Yet all this said, the Israeli attack on the flotilla was a complete disaster. It was not only a PR disaster, as we have seen in the past 36 hours (and a PR coup for Hamas), but a military embarassment. Immediately before the interview with the international law academic on The World Tonight, the programme spoke with the former SAS veteran and author Andy McNabb, whose view was that Israel should have got far more troops on board quickly and armed them properly, pointing out how it seemed some of the Israeli soldiers were even armed with paintball guns! Today The Times also reports something similar, which all suggests Israel was more keen on seeking not to appear heavy-handed than acting in a coherent military manner. Consequently, ill-prepared and equipped troops were set upon by iron bars, apparently a gun was snatched by a militant and fired, and Israeli troops panicked and drew handguns, leading to the tragic situation of people dying. Christian Zionists can claim foul all they like, and I agree all is not as it seems. That five ships with protestors obeyed the authorities, while the sixth did not, demonstrates this to be the case. But after the 2006 Lebanon war, during which the IDF to all intents and purposes won, Israel's military pride was nonetheless severely dented. Then we had the fiasco of the botched Mossad operation in the Gulf (not that they failed to get their target but rather they were all caught on film doing so). And now Israel sends crack troops armed with paintball guns into an operation which, although the facts are not yet all out, at this moment in time looks like something from the Keystone Kops. We'll see what transpires, but so far it adds to a growing narrative in the Middle East of Israeli military incompetence, a narrative which is dangerous for the region, and indeed Israel's existence. There's a very real danger Iran, Hizbollah and others will begin to believe their own lie.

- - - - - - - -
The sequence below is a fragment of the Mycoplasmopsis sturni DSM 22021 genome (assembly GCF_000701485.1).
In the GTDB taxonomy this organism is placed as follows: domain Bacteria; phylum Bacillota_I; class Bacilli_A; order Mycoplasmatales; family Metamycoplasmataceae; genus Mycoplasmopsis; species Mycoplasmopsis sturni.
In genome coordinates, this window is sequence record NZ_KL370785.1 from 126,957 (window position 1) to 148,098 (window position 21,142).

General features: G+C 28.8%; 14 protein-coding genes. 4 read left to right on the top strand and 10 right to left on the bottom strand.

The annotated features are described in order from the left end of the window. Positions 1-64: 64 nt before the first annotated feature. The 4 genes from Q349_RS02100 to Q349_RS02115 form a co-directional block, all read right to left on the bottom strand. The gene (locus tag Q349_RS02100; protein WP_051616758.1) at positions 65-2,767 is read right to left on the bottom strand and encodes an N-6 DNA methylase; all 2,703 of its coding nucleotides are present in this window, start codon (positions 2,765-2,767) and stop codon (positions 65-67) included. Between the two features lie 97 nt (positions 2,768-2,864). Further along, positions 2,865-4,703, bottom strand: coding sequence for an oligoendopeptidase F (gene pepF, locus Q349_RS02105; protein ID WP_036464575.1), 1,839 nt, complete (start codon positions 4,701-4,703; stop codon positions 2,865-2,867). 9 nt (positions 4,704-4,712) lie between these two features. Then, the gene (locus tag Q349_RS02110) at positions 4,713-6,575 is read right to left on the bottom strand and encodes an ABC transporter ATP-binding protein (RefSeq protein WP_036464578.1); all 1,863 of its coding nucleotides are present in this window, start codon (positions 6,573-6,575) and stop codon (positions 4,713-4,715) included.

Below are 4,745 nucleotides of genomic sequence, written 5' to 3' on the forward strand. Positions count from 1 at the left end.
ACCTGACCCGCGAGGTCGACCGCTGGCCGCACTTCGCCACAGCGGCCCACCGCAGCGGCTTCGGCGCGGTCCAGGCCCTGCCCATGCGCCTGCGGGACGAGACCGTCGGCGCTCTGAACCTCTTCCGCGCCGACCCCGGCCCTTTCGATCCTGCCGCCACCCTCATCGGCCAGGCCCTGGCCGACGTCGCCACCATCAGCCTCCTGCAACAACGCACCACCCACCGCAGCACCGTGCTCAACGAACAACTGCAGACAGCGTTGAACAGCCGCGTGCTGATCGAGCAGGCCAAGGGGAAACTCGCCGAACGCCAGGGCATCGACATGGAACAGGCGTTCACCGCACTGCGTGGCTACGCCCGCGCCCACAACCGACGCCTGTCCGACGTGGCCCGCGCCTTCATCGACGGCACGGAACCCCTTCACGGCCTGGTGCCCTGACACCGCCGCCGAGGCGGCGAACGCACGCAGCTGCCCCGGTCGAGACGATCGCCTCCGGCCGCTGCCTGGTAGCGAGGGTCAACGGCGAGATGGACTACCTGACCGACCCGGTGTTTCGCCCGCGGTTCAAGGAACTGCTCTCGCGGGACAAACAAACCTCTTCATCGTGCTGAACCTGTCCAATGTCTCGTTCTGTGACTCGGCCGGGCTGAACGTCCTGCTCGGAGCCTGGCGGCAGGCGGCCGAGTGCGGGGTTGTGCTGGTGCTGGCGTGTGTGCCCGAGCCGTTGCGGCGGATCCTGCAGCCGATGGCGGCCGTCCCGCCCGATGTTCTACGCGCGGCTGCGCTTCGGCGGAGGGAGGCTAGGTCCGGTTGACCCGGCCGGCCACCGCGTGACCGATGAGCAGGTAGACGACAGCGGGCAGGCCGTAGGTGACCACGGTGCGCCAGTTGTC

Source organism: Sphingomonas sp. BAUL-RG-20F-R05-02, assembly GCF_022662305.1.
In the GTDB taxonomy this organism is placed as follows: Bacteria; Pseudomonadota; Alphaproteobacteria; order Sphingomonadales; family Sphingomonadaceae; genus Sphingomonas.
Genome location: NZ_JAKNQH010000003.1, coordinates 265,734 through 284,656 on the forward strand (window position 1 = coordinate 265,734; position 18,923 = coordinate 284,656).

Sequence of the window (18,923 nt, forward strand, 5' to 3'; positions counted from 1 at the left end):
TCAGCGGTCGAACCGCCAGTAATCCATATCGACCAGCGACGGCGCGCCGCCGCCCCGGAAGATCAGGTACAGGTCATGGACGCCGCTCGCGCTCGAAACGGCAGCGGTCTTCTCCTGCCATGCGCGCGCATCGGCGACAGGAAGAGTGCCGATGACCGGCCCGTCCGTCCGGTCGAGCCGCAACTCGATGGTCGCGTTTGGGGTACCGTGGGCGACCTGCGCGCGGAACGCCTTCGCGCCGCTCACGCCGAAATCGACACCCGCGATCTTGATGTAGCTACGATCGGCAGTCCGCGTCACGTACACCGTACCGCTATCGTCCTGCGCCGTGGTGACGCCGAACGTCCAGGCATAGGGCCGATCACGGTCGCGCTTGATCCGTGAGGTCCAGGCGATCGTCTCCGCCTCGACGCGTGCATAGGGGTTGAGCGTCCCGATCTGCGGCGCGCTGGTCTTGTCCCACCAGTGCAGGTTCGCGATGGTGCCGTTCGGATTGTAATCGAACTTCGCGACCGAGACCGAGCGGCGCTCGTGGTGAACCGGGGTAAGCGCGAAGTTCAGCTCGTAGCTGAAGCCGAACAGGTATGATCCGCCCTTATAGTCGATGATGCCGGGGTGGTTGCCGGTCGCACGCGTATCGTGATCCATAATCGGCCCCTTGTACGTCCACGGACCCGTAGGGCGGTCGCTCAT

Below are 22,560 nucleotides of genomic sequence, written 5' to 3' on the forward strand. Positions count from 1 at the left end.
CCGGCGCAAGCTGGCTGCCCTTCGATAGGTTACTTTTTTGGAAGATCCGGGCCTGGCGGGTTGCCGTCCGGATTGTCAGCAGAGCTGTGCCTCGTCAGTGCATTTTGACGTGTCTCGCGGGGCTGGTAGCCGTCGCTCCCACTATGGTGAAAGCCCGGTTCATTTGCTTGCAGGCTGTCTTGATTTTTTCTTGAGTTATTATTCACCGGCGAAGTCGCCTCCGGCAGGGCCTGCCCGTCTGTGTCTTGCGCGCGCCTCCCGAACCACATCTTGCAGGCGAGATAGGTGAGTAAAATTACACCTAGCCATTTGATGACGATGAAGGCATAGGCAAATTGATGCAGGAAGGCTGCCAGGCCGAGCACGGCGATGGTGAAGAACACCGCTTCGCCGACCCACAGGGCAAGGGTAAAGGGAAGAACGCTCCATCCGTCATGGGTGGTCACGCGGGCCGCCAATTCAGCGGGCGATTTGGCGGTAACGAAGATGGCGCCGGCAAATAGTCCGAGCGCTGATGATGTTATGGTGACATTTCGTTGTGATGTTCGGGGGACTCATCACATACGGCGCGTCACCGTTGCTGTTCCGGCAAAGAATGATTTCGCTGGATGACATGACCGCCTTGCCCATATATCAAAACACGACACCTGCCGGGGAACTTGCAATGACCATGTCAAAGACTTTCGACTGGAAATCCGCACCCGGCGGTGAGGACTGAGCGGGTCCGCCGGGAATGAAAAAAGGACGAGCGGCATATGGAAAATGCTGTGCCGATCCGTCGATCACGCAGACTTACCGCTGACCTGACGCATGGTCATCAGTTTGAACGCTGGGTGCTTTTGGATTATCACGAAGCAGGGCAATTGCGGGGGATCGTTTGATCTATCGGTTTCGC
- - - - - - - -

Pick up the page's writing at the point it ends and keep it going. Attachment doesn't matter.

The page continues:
Defending Israel uncritically and slavishly does little good. It is quite one thing to believe passionately God has not finished with the Jewish people, quite another to suggest Israel is somehow inerrant and defend her on that basis. Yet neither do I have much time for some on the religious left who constantly denounce Israel no matter what she does. Clearly, such people will never be happy unless the Jewish state ceases to exist. I also get rather tired of the absence of indignation when it is Jewish lives and security at stake. After all, Israel's heavy-handedness did not arise in a vacuum, but rather in the midst of a very real security threat that existed even before 1948. One thing is sure: Israel remains the centre of world attention millennia after the Bible was written. And it seems very little has changed even since then. When one hears the constant genocidal rhetoric of the likes of Iran's President Ahmadinejad, Hizbollah or Hamas, one is reminded acutely of those words by the Psalmist penned some three thousand years ago:
O God, do not keep silence;
do not hold your peace or be still, O God!
For behold, your enemies make an uproar;
those who hate you have raised their heads.
They lay crafty plans against your people;
they consult together against your treasured ones.
They say, “Come, let us wipe them out as a nation;
let the name of Israel be remembered no more!”
(Psalm 83:1-4 ESV)
Further Comment and Links
eChurch Christian Blog with various links.
Stephanie Gutmann on the PR disaster which is a win-win for Hamas and Con Coughlin on why Israel needs to up its PR game.
The Times on how this might have a bearing on the Con-Lib Coalition